On my birthday, I had an email from Eduardo, wishing me a happy day. Joel must have helped him—he had included a photo of all the children standing around a poster they had decorated that said “Happy Birthday Melissa” in English. I sent a reply, thanking him for the photo and telling him we should continue to write. And he wrote back right away, saying (in Spanish), “I will wait for you one day, on Ometepe.”
Eduardo is in the yellow shirt
There are a lot of things to do around here, so I need to sign off for now. Thanks for reading.
On Friday morning, Rob and I left Mérida—our home for the past year. Leda, Dina, Reyna, and Joel insisted on carrying our bags for us, and they stayed with us as we stood by the tienda waiting for the bus to Moyogalpa.
I’d just about given up hope that Eduardo was going to show up before we left, but then at 8:15 he came tearing down the road shouting, “Meli! Roberto!” It was like one of those scenes in the movies when two people are running towards each other with arms open wide; I caught him in a big hug. Eduardo joined the small party of people waiting with us, although it was pretty hard for him to keep sitting still (Eduardo is in perpetual motion). At one point he disappeared into the tienda and then came running back to me, instructing me to close my eyes and hold out my hands. Into my hand he placed a small container—of what I did not know—and he said it was a gift for me. That this child had wanted to spend his precious córdovas on something for me… it made my feebly mumbled thank you’s seem so pale in comparison. He explained that this item he had selected for me was ‘hair cream.” It smelled really nice and seemed to be across between gel and mousse. Bless his little heart. He promised me that he would write me an email (he now has an email address) so that it would be waiting for me when I got home. I told him to stay good, and he nodded. Grinning from ear to ear, he waved and said “Bye-bye,” then ran back down the road.
Then the bus came and we got all our stuff loaded; it was time to hug Joel and the girls one more time. We were all crying… well, all of us except for maybe Joel and Rob. With just one last tear-blurred look around the place, I got on the bus and waved out the window at Reyna, Leda, Dina and Joel until I couldn’t see them anymore.
I felt like I was in a daze for the whole 2-1/2 hour bus ride, and before I knew it we were on the ferry, watching Ometepe fade away into the distance. I knew Rob was much more ready to leave this place than I was. I just kept thinking about how Reyna’s voice sounded when she crying as she said good-bye and how Eduardo was… well… Eduardo, and how it made me immeasurably sad to even think about going one day without seeing him, let alone the possibility that it may end up being a lifetime. In this haze, we somehow got ourselves and our luggage to Granada, and after checking into a hospedaje, we walked down to the dock to take our last look out at Lake Nicaragua. I was able to check my email from the hotel later in the afternoon, and I found that I did indeed have a message from Eduardo. In his little words, he asked me to not forget about him and wondered if maybe I could come and visit for his birthday next year (June 8th). On Saturday afternoon we made our way to Managua, and then this morning—Sunday—we got up at 4am to catch our flight back home. It was about the smoothest trip I’ve ever had in the air. Before I knew it, we had left the Land of Lakes and Volcanoes and were back in the Chicago airport, eating Cinna-bon and hugging Rob’s parents. It still hasn’t all sunk in yet. There is so much more to say, but I’m running on very little sleep and need to sign off for the moment. Thanks for reading.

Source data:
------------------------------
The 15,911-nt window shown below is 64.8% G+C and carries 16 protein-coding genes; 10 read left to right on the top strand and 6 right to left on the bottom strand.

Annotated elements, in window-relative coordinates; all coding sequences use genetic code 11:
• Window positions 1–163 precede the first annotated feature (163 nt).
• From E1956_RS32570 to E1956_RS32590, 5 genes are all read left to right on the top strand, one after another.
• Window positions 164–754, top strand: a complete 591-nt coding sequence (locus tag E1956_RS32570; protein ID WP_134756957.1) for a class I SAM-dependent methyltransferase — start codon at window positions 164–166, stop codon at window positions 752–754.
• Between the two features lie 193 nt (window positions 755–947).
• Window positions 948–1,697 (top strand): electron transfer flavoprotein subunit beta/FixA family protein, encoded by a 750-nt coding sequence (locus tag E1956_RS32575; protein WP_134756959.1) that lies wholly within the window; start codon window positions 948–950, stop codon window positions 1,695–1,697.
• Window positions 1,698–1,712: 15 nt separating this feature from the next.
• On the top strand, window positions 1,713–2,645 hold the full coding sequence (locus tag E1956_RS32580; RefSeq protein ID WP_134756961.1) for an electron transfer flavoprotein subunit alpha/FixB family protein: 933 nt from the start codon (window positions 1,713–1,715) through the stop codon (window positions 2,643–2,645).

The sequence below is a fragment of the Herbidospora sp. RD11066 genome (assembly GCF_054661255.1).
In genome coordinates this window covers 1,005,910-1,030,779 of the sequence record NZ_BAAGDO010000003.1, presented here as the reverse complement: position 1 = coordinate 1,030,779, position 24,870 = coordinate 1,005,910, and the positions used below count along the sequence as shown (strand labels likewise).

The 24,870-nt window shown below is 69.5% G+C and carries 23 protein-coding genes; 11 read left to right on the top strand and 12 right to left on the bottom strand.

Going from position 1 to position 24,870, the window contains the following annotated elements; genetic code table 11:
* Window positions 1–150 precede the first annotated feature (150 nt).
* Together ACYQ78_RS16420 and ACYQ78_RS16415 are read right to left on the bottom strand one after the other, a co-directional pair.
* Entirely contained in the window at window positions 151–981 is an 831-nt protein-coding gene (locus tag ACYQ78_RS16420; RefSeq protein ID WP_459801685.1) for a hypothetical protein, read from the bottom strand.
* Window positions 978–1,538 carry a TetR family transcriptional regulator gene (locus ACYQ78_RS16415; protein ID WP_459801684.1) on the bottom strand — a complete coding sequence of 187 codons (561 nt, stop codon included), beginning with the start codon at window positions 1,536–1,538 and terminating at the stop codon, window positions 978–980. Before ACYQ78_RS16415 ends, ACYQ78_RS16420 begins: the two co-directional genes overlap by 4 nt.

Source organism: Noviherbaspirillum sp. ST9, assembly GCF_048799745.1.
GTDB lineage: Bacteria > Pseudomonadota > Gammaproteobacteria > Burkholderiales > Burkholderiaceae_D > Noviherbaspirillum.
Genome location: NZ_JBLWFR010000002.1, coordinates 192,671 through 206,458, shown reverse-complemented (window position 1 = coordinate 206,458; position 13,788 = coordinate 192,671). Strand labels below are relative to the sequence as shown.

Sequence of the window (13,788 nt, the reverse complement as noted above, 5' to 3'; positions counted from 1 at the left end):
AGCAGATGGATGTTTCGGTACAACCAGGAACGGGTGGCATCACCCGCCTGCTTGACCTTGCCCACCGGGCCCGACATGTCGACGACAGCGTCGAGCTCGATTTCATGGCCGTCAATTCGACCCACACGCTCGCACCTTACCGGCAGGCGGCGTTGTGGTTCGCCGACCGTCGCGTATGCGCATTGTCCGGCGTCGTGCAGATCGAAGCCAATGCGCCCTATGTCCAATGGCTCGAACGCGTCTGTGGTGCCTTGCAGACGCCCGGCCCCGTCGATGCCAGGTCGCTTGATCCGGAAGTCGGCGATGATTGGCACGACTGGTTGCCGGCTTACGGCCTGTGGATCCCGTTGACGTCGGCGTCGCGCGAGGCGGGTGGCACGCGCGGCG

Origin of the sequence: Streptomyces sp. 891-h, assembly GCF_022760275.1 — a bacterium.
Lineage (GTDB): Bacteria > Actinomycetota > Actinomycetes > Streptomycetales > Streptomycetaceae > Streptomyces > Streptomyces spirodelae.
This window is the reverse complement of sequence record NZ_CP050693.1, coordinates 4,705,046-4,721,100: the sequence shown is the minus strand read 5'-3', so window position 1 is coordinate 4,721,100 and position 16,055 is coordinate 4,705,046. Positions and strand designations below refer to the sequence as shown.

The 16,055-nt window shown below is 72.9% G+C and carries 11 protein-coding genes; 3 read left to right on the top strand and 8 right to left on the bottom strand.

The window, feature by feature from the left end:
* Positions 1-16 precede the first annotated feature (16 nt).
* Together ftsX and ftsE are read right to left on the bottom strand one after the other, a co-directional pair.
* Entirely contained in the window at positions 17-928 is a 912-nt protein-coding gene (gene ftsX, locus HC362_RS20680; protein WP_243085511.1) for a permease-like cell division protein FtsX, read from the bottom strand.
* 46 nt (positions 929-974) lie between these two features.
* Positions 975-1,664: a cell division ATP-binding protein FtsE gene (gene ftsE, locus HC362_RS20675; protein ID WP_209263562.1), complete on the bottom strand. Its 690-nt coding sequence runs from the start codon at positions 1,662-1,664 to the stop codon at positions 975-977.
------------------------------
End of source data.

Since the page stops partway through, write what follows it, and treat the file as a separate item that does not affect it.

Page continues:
We’ve made it to Managua. Last night (Friday) we spent the night in Granada, and I was finally able to post the super-long blog I wrote about our farewell party on Ometepe. If you’ve already read that entry, check it again because I’ve added a few photos and even some video clips.
There’s so much more to say; the blog is not quite over yet. I’ll write some final thoughts about leaving the Land of Lakes and Volcanoes once we are home, and who knows—I’m so used to it by now that maybe I’ll just keep on blogging for a while.
Last summer before I came here, I read a book by the Nicaraguan poet/revolutionary Gioconda Belli called The Country Under My Skin. That’s how it is. Ever since the first time I came to Nicaragua more than 3-1/2 years ago. its been under my skin and that’s why I’ve kept coming back.
I’ve never been good at endings or leaving people and places, and this is no exception. There is too much going on in my mind now to write about all of it. I’ve been taking a lot of pictures of these things that are under my skin the last several days, so I’ll post some of them here.
Out by the dock here are Reyna, Leda, (me), and Doña Dina. Reyna and Dina work in the kitchen; Leda does cleaning and washing. Doña Dina was the lucky lady who I’ve passed my machete on to. Reyna had a baby (her 2nd daughter) just this past May. I have never before been in a photo with 3 other adult women (who are not related to me) who are all the same size as me. As we giggled and looked at the photo of ourselves, I explained that in the US, everybody is taller that me, but in Nicaragua, I fit right in. Reyna said this meant that I am Nicaraguan and that I should stay. "No te vayas, Meli," she has been saying for several weeks now.
Here, by the kitchen is Doña Argentina, Daraysi, and Francisca (whom everybody calls “Chica”). Daraysi does bookkeeping, Argentina and Chica work in the kitchen. This white dog is “Bravo”—a horrible, horrible dog who every night about 7pm goes crazy and starts violently chasing his tail. Bravo is actually going to be one of the things I do not miss about Ometepe.
This is a dog Rob and I named Scott Fargus, on a count of his yellow eyes (its from the movie A Christmas Story). At first I didn’t care for Scott Fargus too much (he would sometimes randomly just come into our room when the door was open), but eventually I warmed up to him and would give him treats and he became my pal.
Here is Albin (What a little heartbreaker! He is Argentina’s nephew), Joel (the English instructor), and Eduardo.